The perfect prep for those whistling wings
Shooting Times & Country|August 05, 2020
The perfect prep for those whistling wings
Simon Garnham thinks taking on corvids at sunset might be great practice for the fast-approaching challenges of wildfowling at dusk
Simon Garnham

I can still hear Sergeant C screaming like a rutting stag across the darkening Devon skies, his mustache twitching furiously: “That was Fred Karno’s army. That was The Retreat from Moscow. Hoist it in. Sort it out. Perfect Preparation, Gentlemen, Prevents Poor Performance. Front-support positions place. Arms bend. Arms stretch. Too slow. Round the bushy topped tree and back to me.”

For the benefit of readers, I have redacted at least a dozen four-letter words of encouragement that littered the good Sergeant’s bellowed observations following a failure of Young Officer Batch May 1997.

Learning about Fred Karno, the Retreat from Moscow and mixed metaphors was all part of the rich tapestry of commando training – lessons that drift lazily into my head now and then. The Six Ps – or possibly seven if you include CA ‘prior’, ‘proper’ or a four-letter colloquialism meaning urine – are one of the more useful of these lessons; they will be familiar to most serving and retired military personnel and despite the equally well-used contradictory saying ‘Plan early, plan twice’, they remain something I find myself remembering on a regular basis.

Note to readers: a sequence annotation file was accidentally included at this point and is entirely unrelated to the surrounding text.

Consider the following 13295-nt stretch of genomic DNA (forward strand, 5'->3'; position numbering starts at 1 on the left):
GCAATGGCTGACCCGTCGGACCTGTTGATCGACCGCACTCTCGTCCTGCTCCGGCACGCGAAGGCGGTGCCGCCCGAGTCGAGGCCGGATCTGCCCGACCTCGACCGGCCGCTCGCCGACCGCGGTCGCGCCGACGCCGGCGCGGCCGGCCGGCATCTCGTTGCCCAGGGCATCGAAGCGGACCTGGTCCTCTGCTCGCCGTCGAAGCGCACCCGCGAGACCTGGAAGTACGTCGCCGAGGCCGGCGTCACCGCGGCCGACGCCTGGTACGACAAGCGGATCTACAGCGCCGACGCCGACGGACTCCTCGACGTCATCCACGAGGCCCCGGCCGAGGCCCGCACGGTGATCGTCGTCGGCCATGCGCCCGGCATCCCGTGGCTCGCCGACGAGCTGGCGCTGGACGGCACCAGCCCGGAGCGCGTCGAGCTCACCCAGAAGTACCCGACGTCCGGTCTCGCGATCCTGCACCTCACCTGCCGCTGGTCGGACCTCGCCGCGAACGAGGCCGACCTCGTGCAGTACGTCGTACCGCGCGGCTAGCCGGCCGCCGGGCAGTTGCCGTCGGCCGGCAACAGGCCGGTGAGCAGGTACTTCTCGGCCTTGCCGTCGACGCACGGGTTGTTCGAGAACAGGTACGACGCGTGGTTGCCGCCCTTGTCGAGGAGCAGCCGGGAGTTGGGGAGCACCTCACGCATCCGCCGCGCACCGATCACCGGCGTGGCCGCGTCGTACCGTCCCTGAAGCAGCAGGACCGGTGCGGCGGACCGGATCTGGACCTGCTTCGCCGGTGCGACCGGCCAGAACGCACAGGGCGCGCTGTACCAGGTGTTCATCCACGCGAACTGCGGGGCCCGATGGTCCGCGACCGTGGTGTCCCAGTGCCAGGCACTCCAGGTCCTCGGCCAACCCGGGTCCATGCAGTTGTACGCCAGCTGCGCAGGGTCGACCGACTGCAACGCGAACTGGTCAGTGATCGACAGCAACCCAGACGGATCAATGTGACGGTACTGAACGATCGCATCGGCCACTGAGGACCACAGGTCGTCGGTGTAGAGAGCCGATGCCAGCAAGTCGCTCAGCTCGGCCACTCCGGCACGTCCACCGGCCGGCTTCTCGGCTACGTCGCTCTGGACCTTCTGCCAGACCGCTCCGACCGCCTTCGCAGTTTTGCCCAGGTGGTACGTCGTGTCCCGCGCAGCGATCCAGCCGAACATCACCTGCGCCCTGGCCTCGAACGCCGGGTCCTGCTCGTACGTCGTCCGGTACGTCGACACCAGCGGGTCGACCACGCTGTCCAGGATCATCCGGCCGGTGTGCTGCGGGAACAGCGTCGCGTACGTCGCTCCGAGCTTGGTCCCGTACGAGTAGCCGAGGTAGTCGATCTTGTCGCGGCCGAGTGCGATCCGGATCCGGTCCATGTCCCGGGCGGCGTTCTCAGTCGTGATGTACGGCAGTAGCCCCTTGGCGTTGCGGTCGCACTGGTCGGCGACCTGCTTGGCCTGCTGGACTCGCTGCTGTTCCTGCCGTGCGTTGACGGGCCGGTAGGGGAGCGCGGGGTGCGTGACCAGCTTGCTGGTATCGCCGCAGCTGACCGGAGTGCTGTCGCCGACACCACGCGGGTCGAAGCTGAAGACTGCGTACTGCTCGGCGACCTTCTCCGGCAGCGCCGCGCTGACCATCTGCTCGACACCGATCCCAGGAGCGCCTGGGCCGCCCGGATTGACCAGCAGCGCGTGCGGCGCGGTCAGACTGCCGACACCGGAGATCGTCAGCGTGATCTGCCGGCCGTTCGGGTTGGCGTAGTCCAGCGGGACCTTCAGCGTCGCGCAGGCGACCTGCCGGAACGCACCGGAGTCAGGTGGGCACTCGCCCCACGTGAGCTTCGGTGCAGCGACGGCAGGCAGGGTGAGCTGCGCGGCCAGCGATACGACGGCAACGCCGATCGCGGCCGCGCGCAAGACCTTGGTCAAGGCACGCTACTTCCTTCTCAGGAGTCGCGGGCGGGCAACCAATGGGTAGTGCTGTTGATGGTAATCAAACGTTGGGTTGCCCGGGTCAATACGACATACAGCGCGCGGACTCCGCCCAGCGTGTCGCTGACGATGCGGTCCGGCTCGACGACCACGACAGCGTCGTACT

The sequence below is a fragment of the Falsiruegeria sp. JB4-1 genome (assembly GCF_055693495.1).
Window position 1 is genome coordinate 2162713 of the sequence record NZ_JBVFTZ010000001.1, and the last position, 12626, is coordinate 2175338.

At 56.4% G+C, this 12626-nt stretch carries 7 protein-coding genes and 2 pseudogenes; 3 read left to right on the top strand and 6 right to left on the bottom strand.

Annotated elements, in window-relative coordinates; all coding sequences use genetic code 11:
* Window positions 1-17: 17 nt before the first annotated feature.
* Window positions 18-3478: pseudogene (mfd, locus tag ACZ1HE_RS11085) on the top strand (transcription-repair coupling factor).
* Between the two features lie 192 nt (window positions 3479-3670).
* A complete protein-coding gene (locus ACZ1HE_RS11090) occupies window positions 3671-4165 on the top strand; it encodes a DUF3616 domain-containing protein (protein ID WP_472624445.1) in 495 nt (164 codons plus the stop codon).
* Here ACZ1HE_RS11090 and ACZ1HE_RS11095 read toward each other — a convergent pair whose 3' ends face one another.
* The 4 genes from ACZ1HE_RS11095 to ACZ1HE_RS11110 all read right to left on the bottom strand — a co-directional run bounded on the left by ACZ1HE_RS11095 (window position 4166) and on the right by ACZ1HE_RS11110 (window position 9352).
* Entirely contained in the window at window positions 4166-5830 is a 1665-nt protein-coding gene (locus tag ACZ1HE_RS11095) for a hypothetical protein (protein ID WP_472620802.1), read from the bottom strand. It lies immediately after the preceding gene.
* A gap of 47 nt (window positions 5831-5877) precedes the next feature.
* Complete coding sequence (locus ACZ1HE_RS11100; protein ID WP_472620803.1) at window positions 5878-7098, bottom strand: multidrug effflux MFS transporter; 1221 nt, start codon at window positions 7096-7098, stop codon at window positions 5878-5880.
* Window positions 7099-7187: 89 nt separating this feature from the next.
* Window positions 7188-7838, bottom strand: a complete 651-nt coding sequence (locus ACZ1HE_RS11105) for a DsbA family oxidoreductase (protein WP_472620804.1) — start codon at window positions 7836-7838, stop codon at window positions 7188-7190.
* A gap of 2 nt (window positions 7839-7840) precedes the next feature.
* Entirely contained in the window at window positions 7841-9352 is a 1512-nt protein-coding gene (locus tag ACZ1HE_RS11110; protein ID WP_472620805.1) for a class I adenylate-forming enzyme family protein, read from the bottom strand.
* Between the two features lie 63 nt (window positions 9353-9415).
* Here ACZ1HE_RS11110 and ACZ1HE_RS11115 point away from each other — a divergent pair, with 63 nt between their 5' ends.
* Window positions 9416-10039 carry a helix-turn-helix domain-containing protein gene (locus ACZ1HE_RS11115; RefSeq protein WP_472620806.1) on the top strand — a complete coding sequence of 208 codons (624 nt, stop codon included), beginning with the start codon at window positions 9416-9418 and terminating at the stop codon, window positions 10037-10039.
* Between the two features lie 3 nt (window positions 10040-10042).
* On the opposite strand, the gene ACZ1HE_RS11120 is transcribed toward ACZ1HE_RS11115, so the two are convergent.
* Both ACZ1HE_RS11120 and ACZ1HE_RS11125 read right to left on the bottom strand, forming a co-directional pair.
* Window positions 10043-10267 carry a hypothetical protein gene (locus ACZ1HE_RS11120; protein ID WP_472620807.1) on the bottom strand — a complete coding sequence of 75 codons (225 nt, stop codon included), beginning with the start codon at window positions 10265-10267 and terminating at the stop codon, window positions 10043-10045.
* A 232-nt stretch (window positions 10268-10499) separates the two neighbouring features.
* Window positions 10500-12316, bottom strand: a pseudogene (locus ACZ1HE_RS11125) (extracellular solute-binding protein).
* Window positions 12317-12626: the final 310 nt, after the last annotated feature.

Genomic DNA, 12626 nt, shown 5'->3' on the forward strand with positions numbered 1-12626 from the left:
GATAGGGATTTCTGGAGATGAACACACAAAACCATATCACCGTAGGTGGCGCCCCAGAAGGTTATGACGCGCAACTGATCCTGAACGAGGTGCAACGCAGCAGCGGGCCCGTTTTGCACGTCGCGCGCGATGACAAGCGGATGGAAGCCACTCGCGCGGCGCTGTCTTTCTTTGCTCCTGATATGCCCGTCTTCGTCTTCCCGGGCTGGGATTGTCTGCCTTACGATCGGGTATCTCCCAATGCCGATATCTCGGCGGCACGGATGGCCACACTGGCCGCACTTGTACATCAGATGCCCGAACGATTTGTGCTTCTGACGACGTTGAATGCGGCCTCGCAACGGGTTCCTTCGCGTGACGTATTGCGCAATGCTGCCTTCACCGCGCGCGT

It was in the spirit of perfect preparation, preventing particularly poor performance, that I set out recently with one-year-old Scout to introduce her to the joys of retrieving in tidal creeks. Tess, my 13-year-old lab, has had her last serious season on the foreshore. This year she will make way for the dark yellow pretender who chews on her ears and irritates her as a kennel mate.

Scout around

Scout is coming on well in her training. My daughter, Elizabeth, and I have introduced her to gunshot with no ill effects and she is now willing to deliver even a dummy wrapped in rabbit fur –something she used to sprint off with and refuse to return. It was a glorious summer’s day as we bumped down the shore lane and parked on the edge of the saltings. Clouds billowed benignly across a deep blue sky. A distant fisherman cast languidly for sea bass into a rising tide.

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August 05, 2020